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My wife is starting a new job in a few weeks; it's a graduate role with a 2 year contract. She became pregnant after the job offer but there was a long delay in the recruitment process before she actually got a contract to sign. In this time, she felt like because she hadn't actually signed the contract, she didn't want to disclose her pregnancy and risk the offer being withdrawn. Maybe some might see this as unfair to the company, but she worked very hard to be offered this position and is eager to start it and continue it after her maternity leave.

When she starts, it will be obvious she's pregnant (7 months) and is likely to only be working a month before taking maternity leave. She plans to discuss this with her manager on day 1. How do you think she should conduct herself on day one and discuss this with her manager? Would you think there could be any backlash against not disclosing her pregnancy before hand?

  • Is she in contract or yet to start? – Twyxz Aug 24 '18 at 13:56
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    Why doesn't she want to let them know before day 1? Seems very unfair to the company, I'd sack her soon after she started. – Kilisi Aug 25 '18 at 10:31
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    Glad you're not her boss, then. – Zeke Aug 25 '18 at 14:27
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    According to workplacerelations.ie/en/Publications_Forms/… (p36), "What can I do if I feel I’m being dismissed or being discriminated against because of my pregnancy? You can bring a claim under the Employment Equality Acts 1998–2011 for discriminatory dismissal on the grounds of gender or in relation to pregnancy or maternity leave to the Workplace Relations (which covers The Rights Commission and the Equality Tribunal) or to the Circuit Court." So the management conduct suggested in a comment above would seem to be illegal. – aem Aug 29 '18 at 21:33
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    @aem Obviously one would not say it's because of the pregnancy. One would say it's a breach of trust for withholding information that is very relevant for the company. Expect to be let go as soon as possible. – Caroline Aug 30 '18 at 8:48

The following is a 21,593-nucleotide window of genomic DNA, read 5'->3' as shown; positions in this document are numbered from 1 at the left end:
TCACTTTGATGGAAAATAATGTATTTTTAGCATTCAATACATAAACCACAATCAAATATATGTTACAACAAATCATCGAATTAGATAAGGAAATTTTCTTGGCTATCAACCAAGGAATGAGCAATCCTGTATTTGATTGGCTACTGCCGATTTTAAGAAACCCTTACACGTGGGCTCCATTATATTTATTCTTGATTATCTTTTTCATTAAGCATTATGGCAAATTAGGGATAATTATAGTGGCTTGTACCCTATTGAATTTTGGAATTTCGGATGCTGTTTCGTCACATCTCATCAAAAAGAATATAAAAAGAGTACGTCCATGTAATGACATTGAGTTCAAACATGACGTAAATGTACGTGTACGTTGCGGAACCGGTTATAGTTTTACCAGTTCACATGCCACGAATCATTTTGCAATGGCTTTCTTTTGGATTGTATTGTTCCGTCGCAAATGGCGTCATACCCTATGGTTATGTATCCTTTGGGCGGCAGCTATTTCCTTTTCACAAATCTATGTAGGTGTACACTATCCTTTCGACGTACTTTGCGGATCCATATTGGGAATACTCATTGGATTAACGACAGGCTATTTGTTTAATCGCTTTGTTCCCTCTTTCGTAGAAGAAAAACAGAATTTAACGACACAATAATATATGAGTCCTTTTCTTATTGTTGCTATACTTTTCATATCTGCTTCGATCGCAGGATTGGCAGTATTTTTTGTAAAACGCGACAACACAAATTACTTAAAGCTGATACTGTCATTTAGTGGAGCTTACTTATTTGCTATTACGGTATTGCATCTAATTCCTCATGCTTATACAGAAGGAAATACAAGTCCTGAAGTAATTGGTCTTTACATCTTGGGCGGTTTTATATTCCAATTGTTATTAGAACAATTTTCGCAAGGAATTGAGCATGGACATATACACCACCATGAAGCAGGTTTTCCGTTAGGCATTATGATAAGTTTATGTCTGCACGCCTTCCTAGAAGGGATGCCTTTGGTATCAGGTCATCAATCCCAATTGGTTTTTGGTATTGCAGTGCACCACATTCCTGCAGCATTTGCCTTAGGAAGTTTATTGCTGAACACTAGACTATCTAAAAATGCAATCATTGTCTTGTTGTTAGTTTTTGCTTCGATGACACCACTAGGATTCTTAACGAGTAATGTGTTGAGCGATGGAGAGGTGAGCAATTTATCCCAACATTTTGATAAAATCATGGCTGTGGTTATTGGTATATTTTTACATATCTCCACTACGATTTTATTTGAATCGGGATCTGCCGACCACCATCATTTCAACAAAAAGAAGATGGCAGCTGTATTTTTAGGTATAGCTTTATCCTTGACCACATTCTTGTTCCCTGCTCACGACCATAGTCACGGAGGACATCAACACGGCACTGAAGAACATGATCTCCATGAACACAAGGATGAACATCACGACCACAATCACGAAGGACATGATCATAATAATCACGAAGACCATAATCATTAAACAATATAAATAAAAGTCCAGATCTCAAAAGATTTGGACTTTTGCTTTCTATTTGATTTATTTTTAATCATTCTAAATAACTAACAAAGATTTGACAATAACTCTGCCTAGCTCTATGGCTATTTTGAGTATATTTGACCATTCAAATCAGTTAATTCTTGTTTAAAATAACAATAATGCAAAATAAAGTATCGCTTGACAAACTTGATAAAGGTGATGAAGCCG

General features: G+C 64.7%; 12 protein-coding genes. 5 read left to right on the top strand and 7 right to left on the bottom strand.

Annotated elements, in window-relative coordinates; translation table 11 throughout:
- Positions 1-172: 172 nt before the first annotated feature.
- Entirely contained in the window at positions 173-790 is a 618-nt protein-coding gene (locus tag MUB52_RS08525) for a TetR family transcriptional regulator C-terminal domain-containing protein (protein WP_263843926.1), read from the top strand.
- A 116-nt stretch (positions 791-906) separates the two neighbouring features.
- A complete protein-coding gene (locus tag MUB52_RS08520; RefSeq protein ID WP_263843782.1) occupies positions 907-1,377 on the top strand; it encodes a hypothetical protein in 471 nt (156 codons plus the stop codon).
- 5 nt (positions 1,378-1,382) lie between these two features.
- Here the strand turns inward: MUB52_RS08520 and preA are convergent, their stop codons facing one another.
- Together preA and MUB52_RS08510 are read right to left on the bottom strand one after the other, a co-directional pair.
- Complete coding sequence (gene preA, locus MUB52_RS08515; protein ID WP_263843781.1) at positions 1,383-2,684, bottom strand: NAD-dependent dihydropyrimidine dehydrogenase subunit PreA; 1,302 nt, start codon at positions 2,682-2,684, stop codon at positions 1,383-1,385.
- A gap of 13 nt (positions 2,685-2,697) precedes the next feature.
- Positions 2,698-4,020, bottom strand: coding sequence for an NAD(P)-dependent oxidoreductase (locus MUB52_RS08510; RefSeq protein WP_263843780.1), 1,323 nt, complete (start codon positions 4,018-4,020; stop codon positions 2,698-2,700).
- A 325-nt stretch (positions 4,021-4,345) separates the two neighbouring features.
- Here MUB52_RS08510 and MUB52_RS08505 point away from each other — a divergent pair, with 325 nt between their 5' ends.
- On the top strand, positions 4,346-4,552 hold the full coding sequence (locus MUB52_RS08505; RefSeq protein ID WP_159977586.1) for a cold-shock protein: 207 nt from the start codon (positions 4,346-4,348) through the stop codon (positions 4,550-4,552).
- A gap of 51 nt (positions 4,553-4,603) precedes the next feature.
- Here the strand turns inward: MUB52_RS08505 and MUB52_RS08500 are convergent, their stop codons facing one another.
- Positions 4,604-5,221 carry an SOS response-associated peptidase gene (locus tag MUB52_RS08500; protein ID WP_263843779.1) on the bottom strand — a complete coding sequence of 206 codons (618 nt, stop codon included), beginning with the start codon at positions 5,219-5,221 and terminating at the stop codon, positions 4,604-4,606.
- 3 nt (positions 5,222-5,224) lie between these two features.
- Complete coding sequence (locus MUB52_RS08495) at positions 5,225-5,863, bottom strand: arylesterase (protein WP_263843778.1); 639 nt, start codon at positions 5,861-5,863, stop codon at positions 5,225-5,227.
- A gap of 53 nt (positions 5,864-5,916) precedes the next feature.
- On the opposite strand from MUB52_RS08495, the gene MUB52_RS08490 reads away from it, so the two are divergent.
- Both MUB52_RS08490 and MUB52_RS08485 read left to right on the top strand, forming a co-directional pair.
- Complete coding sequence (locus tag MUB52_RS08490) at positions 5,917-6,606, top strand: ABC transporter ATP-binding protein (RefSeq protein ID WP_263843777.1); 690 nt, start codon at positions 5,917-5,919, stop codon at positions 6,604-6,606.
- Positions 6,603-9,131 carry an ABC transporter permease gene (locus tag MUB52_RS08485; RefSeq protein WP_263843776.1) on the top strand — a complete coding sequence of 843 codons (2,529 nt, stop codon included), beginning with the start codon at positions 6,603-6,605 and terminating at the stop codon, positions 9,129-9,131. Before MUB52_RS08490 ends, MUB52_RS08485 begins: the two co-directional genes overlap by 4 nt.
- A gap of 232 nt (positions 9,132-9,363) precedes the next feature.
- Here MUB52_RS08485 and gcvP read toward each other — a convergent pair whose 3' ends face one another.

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How do you think she should conduct herself on day one and discuss this with her manager?

Would you think there could be any backlash against not disclosing her pregnancy before hand?

In general, she should conduct herself as if she were any other new employee.

During her first week, she should make a point of discussing her maternity plans with her boss and potentially HR. She should talk about when she intends to leave and when she expects to return. She should make sure to discuss how payments will be handled. In Ireland some folks get their maternity benefits paid through social insurance, but some employers pay the salary and collect the benefits instead. She should work with her employer to arrange that. Hopefully she has already paid into PRSI enough so that she is eligible.

Additionally, her maternity leave must be certified by her employer. That may require written documents from her doctors.

Since her departure will be coming up rather quickly, it's only fair to her, her coworkers, and everyone else that she be clear about this. For example, it wouldn't make sense for her to be assigned a lengthy project, only to be forced to drop it in the middle.

There could indeed be bad feelings for not disclosing her pregnancy beforehand. That's only human nature. They hired someone who they thought would be able to work. Now that worker shows up at the expected date with a rather big surprise and will quickly be away for a while. One would expect the same for any other major unannounced surprises from a new hire. She should try not to feel defensive about that, and she should try to do everything she can to mitigate the burden imposed on others.

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I had a similar experience. I wasn't pregnant when I interviewed for the job, but it took them about a year to offer me the position and I was 8 months pregnant when I started. I signed the contract and then after I received my start date, I informed them that I would like to know what their maternity policy was and the dates I would be out.

My advice would be for her to ensure she signs the contract BEFORE disclosing the fact that she's pregnant. You say shes only going to work one month? If you're in the states, that might be hard to pull off. I accepted my job, worked until I popped and only took 6 weeks maternity after that to recover. I didn't have enough time with the company to qualify for Short term disability so, in order to get the better job, I had to make some sacrifices. See if she really is ready to do that. There should not be any backlash. I would still send out an email before hand so people are like whoaaaaa. Just give them a heads up. Also, if she gets any backlash, read up some on this.

https://en.wikipedia.org/wiki/Pregnancy_Discrimination_Act https://en.wikipedia.org/wiki/Pregnancy_discrimination#United_States

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  • I'm not sure about your maternity time (it's probably better than the US either way) but you at least still have some discrimination laws! So, she should be good to go :) eumom.ie/pregnancy/… I'd still say send an email before just showing up. Just as a courtesy since they'll have more things to discuss with her than the average new employee. – Natalie Aug 29 '18 at 19:39

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